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CANYON HILLS PLAN TO BE HEARD PROPOSAL FOR 887 VALLEY ACRES STIRS CONTROVERSY.

Byline: Kerry Cavanaugh Staff Writer

SUNLAND - Developer Rick Percell has spent more than a decade planning Canyon Hills, a 230 luxury-home neighborhood proposed for one of the San Fernando Valley's largest tracts of open space.

Now, with the project scheduled to be heard Tuesday by the City Council's Planning and Land Use Committee, Percell hopes to convince city leaders that he's finally found the ideal compromise for a community concerned about losing open hillsides.

``I've been very conscientious,'' Percell said. ``I'd like to think what we've done is minimize impacts but still provide housing.''

The plan calls for clustering new homes on the edge of an existing neighborhood, while donating 60 percent of the project land as public open space.

But project opponents already say Percell's compromise calls for dozens more houses than otherwise would be allowed on the steep hillsides, and they say it set a precedent for more intense development in the rural neighborhoods of the northeast San Fernando Valley.

Longtime Shadow Hills resident Mary Benson said the Canyon Hills proposal would override the strict zoning laws enacted to protect the hillsides.

``If the ordinances that protect hillsides and homeowners from irresponsible development are able to be decided away, ... then there are no protections. No open space at that point is safe.''

The 887 acres of brush-covered Canyon Hills face the Pasadena Freeway near Tujunga. The land, now zoned for agriculture and minimum density, is subject to the city's strict hillside regulations, which Los Angeles planners said would allow 169 homes.

Opponents have threatened to sue, saying even 169 homes would be too many and only 45 to 87 homes should be allowed under hillside rules.

Percell has applied to change the zoning and the city's General Plan, the basic guide for development, to sidestep hillside protection rules and allow greater housing density.

Assistant Planning Director Bob Sutton said the city must allow development on private property, and the General Plan and zone amendments change the rules to get the most benefit for the community.

``This is an attempt to keep it as rural as possible. In this particular case, if you work with (the) General Plan, it will result in not as good of a development,'' he said.

Percell's father owned the land with a business partner in the 1970s, and they at one time considered building 2,200 homes over the entire property.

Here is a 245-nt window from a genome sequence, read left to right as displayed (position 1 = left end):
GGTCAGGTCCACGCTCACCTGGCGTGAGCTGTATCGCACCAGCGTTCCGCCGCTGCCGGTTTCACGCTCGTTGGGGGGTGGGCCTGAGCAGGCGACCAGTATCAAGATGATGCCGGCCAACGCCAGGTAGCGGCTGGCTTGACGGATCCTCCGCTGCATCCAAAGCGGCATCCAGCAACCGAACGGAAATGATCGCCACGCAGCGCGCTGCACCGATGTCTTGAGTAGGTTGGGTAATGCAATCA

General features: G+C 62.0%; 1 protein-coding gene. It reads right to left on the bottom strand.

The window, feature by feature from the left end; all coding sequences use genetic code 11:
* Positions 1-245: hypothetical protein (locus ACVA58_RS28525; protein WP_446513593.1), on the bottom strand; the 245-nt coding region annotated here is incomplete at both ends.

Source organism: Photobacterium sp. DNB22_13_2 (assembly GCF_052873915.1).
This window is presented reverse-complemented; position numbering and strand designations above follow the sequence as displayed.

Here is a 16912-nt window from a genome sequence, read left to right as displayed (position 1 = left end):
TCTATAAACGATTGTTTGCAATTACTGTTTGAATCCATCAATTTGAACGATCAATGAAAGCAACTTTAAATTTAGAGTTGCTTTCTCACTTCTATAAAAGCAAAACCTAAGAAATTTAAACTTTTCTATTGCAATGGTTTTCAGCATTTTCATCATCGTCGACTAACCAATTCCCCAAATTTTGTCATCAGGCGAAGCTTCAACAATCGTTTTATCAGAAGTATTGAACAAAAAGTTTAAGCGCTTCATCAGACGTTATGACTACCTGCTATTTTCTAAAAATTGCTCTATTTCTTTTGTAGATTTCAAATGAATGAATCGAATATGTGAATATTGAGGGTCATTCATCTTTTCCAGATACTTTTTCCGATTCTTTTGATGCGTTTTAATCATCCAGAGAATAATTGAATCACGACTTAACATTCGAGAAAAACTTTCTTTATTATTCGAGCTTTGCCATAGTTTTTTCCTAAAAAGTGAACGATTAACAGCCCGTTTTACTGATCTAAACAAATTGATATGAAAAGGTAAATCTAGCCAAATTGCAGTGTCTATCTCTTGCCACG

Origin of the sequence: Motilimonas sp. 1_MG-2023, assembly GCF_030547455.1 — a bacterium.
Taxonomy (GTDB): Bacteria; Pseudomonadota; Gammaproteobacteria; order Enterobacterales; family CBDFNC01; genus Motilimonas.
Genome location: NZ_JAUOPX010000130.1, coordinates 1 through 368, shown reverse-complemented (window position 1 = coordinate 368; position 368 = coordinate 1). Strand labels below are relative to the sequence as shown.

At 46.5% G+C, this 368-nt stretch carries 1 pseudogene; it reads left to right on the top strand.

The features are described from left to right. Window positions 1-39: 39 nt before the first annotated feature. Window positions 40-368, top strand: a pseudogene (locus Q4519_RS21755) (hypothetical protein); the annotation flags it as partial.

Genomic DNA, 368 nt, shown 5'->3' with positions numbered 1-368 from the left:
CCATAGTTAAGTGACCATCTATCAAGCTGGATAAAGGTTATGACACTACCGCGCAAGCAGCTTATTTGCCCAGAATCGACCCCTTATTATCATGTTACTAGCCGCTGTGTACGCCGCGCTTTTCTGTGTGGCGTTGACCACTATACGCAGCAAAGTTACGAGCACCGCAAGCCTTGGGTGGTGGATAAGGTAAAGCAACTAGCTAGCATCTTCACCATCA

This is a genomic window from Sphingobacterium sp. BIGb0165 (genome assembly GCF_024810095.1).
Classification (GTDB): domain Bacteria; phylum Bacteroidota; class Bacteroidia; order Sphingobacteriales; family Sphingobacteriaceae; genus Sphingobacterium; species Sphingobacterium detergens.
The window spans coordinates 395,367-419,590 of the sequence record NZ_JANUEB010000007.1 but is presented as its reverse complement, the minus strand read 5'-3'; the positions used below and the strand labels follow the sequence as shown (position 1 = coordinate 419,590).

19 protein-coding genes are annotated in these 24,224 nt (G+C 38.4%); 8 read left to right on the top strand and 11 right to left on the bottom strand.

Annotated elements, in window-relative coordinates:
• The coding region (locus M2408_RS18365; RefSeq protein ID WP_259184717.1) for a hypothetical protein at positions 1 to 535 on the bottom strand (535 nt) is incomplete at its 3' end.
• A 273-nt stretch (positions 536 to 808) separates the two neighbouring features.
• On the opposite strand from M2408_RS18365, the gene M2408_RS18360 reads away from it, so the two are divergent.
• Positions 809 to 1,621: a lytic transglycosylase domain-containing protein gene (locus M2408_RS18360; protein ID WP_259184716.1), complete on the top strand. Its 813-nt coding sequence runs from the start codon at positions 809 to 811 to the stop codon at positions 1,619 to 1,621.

Rick Percell bought the land in 1996 and planned to sell the property to a home builder who wanted to develop 592 homes. Percell said he canceled the deal when he realized the project was too large and would never be approved.

Over the next few years, Percell consulted with political and community leaders and changed the project a number of times before settling on 280 homes clustered on the eastern edges of the property to maximize the open space that could be donated to the Santa Monica Mountains Conservancy.

Still, Councilman Wendy Greuel and environmentalists had serious concerns about the project, particularly plans to build homes on the ecologically sensitive area south of the Pasadena Freeway.

Earlier this summer, the Planning Commission ruled Percell could build 230 homes, but only on the north side of the freeway,

Greuel and community activists are pushing to cut the number of houses further.

``Right now it's a game of chess,'' Greuel said. ``My position has always been to save as much land as possible in perpetuity. The issue at hand is what is the best plan to get there.''

But Percell has warned that he will not reduce the number below 230 homes, or the compromise will be called off and the community will get no public open space.

``Any further reduction would force us to pursue vigorously a by-right development with 169 ranchette-style homes on large lots that would require the use of the entire 887 acres.

``This is our least-favored option, but we would have no choice.''

Kerry Cavanaugh, (818) 713-3746

kerry.cavanaugh(at)dailynews.com
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Publication:Daily News (Los Angeles, CA)
Date:Sep 12, 2005
Words:663
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